Local authorities often threaten to take children into care if their parents do not have the proper documentation to remain in the country, human rights groups warn.
A new report from a number of human rights organisations has detailed the extent to which the Government’s policy of discouraging immigration by creating a ‘hostile environment’ has infiltrated all areas of UK life.
One area in which this has been felt is in the level of support offered by local authorities to migrant families.
The report - entitled A Guide to the Hostile Environment: the border controls dividing our communities - and how we can bring them down - details how when faced with undocumented families in desperate need, local authorities are often only offering accommodation to children.
This, effectively, means councils threaten to take children into care if an undocumented parent asks social services for support.
Local authorities have a duty to safeguard and promote the welfare of ‘children in need’ in their area under the Children Act 1989, sometimes called a ‘Section 17 duty’.
If a family is homeless or unable to meet certain basic needs the authority will be required to help the children, who will be classed as ‘in need’. When it comes to accommodation, the family will be kept together.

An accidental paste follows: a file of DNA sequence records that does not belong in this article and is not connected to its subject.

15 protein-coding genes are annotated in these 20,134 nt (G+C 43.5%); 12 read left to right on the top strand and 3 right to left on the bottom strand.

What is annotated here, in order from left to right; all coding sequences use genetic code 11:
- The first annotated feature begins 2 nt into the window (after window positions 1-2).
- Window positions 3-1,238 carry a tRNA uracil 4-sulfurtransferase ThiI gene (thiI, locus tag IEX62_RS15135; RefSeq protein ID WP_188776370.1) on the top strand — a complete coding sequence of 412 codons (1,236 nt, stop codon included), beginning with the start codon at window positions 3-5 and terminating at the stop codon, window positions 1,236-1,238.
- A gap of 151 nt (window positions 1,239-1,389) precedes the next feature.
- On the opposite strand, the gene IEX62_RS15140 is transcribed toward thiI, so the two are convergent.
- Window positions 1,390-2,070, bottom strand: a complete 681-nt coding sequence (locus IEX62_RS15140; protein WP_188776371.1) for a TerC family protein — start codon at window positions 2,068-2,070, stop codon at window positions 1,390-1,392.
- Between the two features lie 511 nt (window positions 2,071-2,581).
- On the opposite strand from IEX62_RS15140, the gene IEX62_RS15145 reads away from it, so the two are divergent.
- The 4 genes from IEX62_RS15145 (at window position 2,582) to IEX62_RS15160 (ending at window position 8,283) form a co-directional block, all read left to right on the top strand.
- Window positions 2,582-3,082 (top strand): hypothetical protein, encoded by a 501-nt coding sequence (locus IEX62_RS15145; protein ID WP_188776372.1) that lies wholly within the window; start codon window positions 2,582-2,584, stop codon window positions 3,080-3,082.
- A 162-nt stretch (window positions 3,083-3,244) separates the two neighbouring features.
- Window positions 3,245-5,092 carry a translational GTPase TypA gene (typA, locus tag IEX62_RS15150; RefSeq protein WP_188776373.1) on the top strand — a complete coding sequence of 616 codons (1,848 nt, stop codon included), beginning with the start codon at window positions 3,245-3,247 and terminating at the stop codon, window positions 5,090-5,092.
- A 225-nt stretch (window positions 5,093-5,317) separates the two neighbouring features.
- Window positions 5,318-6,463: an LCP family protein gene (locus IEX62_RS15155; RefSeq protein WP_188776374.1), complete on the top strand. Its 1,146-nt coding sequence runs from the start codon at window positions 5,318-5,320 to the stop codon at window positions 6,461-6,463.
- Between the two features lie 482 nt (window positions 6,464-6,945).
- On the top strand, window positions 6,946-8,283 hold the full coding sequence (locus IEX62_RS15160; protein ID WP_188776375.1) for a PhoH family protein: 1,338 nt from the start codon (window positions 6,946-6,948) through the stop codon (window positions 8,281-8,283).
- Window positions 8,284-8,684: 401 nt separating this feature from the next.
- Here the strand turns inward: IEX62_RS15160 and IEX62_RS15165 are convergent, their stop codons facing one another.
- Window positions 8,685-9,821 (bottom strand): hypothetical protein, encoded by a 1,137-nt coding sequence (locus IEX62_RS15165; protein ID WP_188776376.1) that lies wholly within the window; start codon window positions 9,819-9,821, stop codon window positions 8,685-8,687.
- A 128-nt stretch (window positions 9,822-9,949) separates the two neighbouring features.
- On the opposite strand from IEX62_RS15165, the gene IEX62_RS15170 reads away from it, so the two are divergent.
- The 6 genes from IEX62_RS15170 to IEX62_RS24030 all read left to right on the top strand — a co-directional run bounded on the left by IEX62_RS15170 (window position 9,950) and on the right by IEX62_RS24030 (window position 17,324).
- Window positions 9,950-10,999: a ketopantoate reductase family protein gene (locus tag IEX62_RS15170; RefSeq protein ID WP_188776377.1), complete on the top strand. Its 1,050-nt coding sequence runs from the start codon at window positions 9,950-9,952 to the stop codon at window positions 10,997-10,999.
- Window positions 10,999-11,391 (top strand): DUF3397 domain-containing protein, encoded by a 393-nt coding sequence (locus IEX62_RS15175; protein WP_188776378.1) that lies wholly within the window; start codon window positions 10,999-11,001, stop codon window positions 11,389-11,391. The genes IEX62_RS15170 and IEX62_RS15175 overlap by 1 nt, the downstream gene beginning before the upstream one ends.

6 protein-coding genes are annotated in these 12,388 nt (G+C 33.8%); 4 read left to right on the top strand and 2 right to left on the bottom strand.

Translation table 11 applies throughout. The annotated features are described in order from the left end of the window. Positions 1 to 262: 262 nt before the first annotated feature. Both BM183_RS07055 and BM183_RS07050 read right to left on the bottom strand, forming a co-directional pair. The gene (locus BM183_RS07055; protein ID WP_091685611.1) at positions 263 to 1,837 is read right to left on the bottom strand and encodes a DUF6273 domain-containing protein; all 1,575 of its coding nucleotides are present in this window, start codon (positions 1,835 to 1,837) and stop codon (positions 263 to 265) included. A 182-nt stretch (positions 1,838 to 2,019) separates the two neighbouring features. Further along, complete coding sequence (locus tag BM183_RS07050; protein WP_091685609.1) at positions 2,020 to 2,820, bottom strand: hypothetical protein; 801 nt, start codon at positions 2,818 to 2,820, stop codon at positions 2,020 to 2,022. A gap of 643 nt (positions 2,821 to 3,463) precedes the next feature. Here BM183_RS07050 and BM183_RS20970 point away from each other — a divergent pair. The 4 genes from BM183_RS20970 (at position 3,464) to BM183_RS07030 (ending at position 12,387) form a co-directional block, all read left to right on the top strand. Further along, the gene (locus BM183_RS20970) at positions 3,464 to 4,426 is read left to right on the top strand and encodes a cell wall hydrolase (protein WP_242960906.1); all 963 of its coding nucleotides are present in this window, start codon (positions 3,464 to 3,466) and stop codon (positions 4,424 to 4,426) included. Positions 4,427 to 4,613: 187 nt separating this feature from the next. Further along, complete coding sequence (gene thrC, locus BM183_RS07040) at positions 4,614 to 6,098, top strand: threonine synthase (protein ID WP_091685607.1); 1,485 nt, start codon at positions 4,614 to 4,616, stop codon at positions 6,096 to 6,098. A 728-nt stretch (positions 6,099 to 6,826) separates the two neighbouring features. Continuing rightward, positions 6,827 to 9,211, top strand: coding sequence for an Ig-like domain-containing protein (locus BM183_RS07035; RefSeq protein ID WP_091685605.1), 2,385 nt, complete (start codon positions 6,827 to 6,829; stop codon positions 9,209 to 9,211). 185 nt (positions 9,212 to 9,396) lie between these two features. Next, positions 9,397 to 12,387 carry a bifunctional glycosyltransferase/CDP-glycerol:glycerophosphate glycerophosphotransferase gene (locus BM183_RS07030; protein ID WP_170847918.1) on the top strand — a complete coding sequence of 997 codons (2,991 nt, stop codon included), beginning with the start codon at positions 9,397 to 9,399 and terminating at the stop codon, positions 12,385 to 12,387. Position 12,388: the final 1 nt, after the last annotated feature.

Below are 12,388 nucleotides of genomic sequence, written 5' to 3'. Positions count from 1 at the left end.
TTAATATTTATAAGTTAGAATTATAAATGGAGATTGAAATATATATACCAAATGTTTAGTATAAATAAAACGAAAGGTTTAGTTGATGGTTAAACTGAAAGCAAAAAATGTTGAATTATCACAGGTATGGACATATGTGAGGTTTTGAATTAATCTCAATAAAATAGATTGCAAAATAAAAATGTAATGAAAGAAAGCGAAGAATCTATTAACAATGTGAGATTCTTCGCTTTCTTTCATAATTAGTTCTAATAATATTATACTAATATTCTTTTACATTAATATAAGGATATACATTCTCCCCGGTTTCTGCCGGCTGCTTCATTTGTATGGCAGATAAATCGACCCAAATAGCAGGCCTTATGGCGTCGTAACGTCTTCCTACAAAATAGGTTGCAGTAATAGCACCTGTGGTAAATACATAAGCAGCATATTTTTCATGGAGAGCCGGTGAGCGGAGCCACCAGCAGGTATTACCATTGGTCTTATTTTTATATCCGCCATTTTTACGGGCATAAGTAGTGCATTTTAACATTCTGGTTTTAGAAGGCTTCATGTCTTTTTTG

This is also, technically, the case for undocumented migrant families from outside the European Economic Area who are classed as having ‘no recourse to public funds’. A failure to provide support is considered to be a breach of human rights law.
However, the report states that, due to the policy of creating a ‘hostile environment’, councils often offer the children of undocumented migrant families accommodation but wrongly conclude these families cannot be offered support.
This effectively leaves families, as Martha Spurrier, director of Liberty, explains, with ‘a choice between homelessness or having their children taken into care.’
‘The Government’s war on migrants’ rights has made the UK a place where parents fear sending their children to school, people with life-threatening illnesses avoid seeking medical care, people sleeping rough hide from services that should exist to support them and undocumented families face a choice between homelessness or having their children taken into care.
‘These toxic policies depend on willing participation from people across society – but that will also be their downfall.
'Civil servants, doctors, teachers and the wider public are already refusing to be complicit in the Government’s attempt to turn us all into border guards. If more of us do so, we can fight for a country that guarantees people’s fundamental rights, wherever they come from.’